Compiègne Racecourse – France

Compiègne is a royal and imperial city that is located on the Oise river around 85km north east of Paris. It is famous for several reasons, not least for the historical events that it has been involved in. These include the signing of the Armistice with Germany to end the fighting of World War I in 1918 which took place nearby, as well as the capture of Joan of Arc during the Hundred Years’ War after which she was sold to the English.

The racecourse has recently become the second leading jumps track in France after Auteuil following the closure of Enghien. It holds flat racing, trotting, jump and cross-country racing from March to November. In total, this represents 173 races, of which 54 are over hurdles and chases, and 105 on the flat.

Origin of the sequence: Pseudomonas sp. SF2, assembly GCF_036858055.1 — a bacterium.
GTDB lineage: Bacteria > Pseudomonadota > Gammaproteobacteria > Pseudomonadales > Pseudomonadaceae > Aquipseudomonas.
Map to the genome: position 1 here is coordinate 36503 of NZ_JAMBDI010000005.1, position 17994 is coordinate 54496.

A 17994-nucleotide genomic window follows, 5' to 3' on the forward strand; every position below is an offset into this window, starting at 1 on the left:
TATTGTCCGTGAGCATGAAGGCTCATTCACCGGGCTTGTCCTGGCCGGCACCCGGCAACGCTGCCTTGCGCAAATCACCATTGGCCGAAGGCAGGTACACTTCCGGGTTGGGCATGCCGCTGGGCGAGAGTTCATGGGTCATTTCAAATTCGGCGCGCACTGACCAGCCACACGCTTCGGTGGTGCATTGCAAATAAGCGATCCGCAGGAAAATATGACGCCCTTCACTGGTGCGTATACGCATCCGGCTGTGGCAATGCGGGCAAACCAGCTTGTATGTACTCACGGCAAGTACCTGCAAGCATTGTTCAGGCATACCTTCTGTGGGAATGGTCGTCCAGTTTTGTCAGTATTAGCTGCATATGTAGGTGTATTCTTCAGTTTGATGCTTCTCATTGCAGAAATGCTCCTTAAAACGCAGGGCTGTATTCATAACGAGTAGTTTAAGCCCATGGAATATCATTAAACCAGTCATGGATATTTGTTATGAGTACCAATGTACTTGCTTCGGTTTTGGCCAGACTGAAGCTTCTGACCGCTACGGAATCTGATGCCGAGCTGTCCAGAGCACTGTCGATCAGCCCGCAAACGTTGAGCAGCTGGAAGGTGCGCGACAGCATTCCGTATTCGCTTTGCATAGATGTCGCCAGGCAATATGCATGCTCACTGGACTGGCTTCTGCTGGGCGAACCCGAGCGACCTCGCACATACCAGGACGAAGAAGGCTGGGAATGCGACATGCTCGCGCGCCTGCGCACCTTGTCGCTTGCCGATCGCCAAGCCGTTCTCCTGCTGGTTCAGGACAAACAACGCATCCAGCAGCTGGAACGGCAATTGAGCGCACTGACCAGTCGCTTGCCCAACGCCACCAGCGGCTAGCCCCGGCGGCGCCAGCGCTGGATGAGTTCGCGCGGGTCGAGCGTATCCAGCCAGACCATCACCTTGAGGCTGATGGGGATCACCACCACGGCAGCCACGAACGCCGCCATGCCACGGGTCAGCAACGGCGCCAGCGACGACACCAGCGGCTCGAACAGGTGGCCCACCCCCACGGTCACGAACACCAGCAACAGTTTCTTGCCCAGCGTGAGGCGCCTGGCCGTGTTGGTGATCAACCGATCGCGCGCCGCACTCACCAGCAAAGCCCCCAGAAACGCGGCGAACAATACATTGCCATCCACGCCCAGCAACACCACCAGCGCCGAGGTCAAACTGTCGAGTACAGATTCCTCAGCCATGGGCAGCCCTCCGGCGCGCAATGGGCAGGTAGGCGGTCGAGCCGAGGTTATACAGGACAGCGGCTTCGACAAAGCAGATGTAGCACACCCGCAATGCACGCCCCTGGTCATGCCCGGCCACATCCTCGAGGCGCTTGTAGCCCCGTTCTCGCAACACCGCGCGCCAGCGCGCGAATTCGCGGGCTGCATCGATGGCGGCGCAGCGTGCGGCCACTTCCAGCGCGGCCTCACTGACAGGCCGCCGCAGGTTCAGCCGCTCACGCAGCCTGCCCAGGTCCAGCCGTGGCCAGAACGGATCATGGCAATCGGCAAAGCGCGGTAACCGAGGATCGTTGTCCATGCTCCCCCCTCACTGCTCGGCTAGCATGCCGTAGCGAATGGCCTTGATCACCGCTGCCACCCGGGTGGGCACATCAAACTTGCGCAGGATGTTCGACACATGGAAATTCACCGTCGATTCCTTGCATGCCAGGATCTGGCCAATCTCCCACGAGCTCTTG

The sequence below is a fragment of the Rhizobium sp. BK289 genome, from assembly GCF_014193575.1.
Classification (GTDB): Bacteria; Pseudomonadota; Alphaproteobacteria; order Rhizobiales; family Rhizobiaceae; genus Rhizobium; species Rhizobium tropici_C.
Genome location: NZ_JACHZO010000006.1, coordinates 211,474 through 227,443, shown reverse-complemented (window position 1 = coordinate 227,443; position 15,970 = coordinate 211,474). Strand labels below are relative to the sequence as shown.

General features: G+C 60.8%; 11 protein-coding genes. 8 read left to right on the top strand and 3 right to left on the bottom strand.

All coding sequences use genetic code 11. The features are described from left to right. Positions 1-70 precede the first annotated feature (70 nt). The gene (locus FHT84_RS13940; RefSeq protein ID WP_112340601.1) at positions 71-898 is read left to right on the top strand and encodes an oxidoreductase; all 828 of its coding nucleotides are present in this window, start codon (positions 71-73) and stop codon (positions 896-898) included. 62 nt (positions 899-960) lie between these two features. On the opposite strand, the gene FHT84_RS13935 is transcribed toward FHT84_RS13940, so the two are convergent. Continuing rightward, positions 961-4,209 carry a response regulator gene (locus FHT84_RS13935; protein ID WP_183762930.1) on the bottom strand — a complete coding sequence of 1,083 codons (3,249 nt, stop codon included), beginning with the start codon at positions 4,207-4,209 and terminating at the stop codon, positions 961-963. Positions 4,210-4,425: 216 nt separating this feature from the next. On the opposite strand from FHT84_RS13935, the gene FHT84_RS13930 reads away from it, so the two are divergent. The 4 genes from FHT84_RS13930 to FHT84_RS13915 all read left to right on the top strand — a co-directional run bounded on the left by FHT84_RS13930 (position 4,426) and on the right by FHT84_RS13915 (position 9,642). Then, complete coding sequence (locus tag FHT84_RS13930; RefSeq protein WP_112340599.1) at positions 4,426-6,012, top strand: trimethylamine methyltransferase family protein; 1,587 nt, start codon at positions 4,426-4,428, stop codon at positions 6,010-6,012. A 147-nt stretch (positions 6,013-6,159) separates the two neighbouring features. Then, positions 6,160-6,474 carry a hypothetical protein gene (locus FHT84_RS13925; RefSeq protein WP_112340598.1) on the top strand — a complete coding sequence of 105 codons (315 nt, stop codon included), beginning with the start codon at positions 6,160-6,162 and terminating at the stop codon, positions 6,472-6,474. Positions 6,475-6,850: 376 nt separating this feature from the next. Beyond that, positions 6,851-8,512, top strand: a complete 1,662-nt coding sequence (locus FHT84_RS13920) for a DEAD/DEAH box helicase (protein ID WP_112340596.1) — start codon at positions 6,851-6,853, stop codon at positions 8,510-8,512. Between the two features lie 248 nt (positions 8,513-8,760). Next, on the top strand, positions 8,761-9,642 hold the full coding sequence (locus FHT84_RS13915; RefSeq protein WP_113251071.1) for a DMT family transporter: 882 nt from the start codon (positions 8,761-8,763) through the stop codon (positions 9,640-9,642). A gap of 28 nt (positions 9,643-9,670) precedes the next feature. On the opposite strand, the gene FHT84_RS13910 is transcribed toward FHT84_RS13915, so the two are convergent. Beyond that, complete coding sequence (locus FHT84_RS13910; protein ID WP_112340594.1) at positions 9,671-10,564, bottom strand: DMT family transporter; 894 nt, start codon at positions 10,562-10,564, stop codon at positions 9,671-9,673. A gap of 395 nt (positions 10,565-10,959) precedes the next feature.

Number of meetings: 22

Biggest events: G3 Prix Romati Chase, G3 Prix Hopper Chase, Grand Prix de Compiegne (L)

History: Compiegne racecourse has developed a rich history since racing was first run under the racecourse society’s rules in 1898. Meetings had already begun however as far back as 1876. The area quickly became an important training centre in the 19th century, and it was here that Gladiateur, the first French horse to win the Epsom Derby in 1865, regularly exercised.

The racetrack is particularly picturesque with its Anglo-Normand style half-timbered stands and weighing room area that were built in 1932. In winter, the latter is also always heated by an open fire, further adding to the racecourse’s charm. The track is left-handed.